may well be proud of their countryman, Joseph Edwards. There are artists who will make as good busts, but there is no living sculptor who can produce monumental work so pure, so refined, so essentially holy. There seems to be in his mind and soul a natural piety that manifests itself in his work; an out-pouring of a lofty religious sentiment; a true conception of what is just and right. There is no one to whom we would so instantly assign the task of perpetuating in marble what is lovely and of good report; he gives a sweet repose to death, and makes the change a sure indication of happiness. Perhaps that is the highest, as it is certainly the holiest achievement of the sculptor's art. If we desired evidence to confirm our opinion as to the genius of Mr. Edwards in this especial and most important branch of art, we should refer to several engravings given in the Art Journal during years past. The artist is in the prime of life. Yes; "Wales may well be proud of the Welshman, Joseph Edwards." [qtd. in Jones 200]

Edwards in turn never lost his loyalty to Wales. An autodidact whose interests ranged across literature in many languages, including Hebrew and Sanskrit, he collected an especially fine library of Welsh books, and would later be recalled in the annals of the Cymmrodorion society as a "patriotic and gifted Welshman" (Powell 44).

Why is Edwards not better known today? In its obituary of him, the Pall Mall Gazette suggested that working for Noble, "a man who was his acknowledged inferior as an artist," had "checked his original production." In fact, Edwards' career gives an insight into the world of sculpture in the period, when the best-known sculptors had large studios and turned out major public statues with the help of skilled assistants, who therefore had less time and energy to realise their own, perhaps more delicately artistic visions, and whose names were soon forgotten. Perhaps something was missing in such cases: drive, or originality, or both. Edwards was certainly not ambitious in a worldly way, and the Gazette, comments not only on the smallness of Edwards' own (named) output, but on the "too Chantreian smoothness" of his busts. Nevertheless, this was an artist who produced deeply poignant and lyrically conceived as well as meticulously "finished" work, and who was rightly celebrated in Wales as a "poet-sculptor" (Wilkins 107). He certainly deserves more recognition than he currently receives. — Jacqueline Banerjee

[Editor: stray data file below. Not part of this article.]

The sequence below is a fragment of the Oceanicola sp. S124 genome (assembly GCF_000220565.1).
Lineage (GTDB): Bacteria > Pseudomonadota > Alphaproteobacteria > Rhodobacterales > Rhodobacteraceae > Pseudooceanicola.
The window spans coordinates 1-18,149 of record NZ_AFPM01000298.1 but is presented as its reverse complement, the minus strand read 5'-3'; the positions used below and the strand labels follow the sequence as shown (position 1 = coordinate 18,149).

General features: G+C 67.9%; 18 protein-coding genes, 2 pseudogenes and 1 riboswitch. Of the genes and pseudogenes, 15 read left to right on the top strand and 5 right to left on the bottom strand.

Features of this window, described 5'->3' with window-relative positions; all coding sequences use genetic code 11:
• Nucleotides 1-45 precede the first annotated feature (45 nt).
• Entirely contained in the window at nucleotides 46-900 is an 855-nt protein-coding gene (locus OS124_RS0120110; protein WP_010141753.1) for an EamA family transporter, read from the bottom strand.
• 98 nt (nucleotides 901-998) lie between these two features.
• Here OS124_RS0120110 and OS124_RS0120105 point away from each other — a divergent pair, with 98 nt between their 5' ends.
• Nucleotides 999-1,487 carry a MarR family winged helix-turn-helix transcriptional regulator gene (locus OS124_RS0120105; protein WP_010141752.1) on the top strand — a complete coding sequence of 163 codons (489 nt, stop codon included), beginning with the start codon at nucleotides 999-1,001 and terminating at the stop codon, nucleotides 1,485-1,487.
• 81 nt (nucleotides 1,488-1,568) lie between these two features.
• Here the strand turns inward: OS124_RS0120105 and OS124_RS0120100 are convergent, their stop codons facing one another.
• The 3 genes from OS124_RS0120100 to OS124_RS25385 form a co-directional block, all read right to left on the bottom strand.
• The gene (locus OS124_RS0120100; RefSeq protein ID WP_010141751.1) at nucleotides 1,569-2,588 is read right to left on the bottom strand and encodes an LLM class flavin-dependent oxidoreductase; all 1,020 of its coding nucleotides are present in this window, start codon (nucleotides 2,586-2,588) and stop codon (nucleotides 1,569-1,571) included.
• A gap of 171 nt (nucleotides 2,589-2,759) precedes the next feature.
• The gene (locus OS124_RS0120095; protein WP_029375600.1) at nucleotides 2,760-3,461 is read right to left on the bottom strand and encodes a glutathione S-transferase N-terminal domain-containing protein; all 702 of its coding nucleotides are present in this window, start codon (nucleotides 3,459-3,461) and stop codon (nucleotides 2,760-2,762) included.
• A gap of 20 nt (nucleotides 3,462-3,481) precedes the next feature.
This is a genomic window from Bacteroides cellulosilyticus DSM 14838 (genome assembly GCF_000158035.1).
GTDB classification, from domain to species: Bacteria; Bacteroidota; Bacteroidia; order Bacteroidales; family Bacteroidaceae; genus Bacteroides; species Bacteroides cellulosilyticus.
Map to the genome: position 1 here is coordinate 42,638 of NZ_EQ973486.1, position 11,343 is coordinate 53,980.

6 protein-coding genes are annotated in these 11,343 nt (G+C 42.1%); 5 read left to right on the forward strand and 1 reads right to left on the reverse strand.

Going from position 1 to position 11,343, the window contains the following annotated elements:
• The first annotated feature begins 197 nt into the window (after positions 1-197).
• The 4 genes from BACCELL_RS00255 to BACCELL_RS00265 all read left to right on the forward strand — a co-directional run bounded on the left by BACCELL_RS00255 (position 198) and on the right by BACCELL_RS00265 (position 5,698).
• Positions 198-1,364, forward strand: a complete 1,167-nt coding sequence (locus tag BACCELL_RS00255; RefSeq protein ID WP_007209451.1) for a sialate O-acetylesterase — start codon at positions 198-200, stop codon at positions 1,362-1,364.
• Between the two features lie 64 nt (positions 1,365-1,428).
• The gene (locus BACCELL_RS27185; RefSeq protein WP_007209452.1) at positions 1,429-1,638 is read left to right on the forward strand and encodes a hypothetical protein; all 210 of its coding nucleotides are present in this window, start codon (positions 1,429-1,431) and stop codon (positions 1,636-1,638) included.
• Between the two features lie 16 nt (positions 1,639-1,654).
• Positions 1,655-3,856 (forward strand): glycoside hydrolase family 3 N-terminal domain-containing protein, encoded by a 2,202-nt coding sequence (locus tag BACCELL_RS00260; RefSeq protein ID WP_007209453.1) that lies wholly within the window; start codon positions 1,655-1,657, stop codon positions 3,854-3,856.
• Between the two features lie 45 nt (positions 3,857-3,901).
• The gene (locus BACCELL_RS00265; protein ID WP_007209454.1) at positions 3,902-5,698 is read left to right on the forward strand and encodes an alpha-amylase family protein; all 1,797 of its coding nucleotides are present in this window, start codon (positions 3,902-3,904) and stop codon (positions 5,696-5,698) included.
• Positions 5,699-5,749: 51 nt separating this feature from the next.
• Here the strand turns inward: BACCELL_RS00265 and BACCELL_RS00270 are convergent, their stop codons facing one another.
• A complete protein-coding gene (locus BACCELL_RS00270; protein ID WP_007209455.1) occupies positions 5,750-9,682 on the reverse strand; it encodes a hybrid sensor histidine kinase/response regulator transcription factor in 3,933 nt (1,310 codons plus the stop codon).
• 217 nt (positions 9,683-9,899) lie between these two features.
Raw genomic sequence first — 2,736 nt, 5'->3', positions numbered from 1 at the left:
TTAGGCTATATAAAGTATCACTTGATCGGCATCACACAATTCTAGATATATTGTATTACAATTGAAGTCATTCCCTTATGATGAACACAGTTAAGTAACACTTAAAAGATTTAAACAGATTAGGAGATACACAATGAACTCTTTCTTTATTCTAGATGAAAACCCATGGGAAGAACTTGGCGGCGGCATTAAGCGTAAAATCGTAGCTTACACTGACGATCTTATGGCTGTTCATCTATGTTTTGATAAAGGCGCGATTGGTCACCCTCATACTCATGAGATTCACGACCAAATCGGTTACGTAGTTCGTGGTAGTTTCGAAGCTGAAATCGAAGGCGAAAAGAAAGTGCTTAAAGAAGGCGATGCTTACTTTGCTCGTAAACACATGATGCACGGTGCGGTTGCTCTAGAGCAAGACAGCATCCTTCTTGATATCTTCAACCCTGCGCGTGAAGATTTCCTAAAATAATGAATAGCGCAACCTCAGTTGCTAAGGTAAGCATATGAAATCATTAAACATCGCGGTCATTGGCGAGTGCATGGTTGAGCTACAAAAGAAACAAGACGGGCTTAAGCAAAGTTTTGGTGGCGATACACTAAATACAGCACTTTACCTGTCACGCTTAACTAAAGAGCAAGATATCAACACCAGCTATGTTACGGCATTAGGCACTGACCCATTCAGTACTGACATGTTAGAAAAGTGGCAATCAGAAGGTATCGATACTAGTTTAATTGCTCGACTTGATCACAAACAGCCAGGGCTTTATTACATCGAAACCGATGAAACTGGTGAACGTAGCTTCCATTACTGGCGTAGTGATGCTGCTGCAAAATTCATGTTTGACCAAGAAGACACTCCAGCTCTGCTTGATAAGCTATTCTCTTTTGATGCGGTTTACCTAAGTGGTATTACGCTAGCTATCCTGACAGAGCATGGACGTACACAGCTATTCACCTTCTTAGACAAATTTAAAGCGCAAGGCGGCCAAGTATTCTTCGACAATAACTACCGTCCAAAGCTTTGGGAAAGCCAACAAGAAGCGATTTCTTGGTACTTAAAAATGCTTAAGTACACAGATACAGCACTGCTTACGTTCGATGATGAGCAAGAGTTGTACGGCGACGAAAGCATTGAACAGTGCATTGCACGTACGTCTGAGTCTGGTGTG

Related Material

Works

Sources

Allen, Sylvia. "Details of Sculptor: Edwards, Joseph." A Biographical Dictionary of Sculptors in Britain, 1660-1851 (The Henry Moore Foundation). Web. 30 December 2013.

Ellis, Megan. "Edwards, Joseph." Welsh Biography Online (National Library of Wales). Web. 30 December 2013.

Gunnis, Rupert. Dictionary of British Sculptors, 1660-1851. London: Odhams, 1953. Print.

Jones, Rev. Robert. Y Cymmrodor: Transactions of the Honourable Society of Cymmrodorion. Vol 2 (1878). Internet Archive. Web. 30 December 2013.

"Joseph Edwards." Mapping the Practice and Profession of Sculpture in Britain and Ireland 1851-1951. University of Glasgow History of Art and HATII, online database. Web. 30 December 2013.

Morrow, John. Thomas Carlyle. London: Continuum, 2007. Print.

Newman, John. Glamorgan. Buildings of Wales series. New Haven and London: Yale University Press, 2004. Print.

"Occasional Notes." The Pall Mall Gazette. 16 January 1882: 3. 19the Century British Newspapers. Web. 30 December 2013.

Palgrave, Francis Turner. Essays on Art. London: Macmillan, 1866. Internet Archive. Web. 30 December 2013.

Powell, Thomas, ed. Y Cymmrodor: Transactions of the Honourable Society of Cymmrodorion. Vol 5 (1882). Internet Archive. Web. 30 December 2013.

"Royal Academy." The Times 13 December 1838: 5. Times Digital Archive. Web. 30 December 2013.

Wilkins, Charles. "Notable Men of Wales: Joseph Edwards, the Sculptor." The Red Dragon: The National Magazine of Wales. Vol. I (Feb.-July, 1882). Internet Archive. Web. 30 December 2013.


Victorian Web Homepage Visual Arts Sculpture

30 December 2013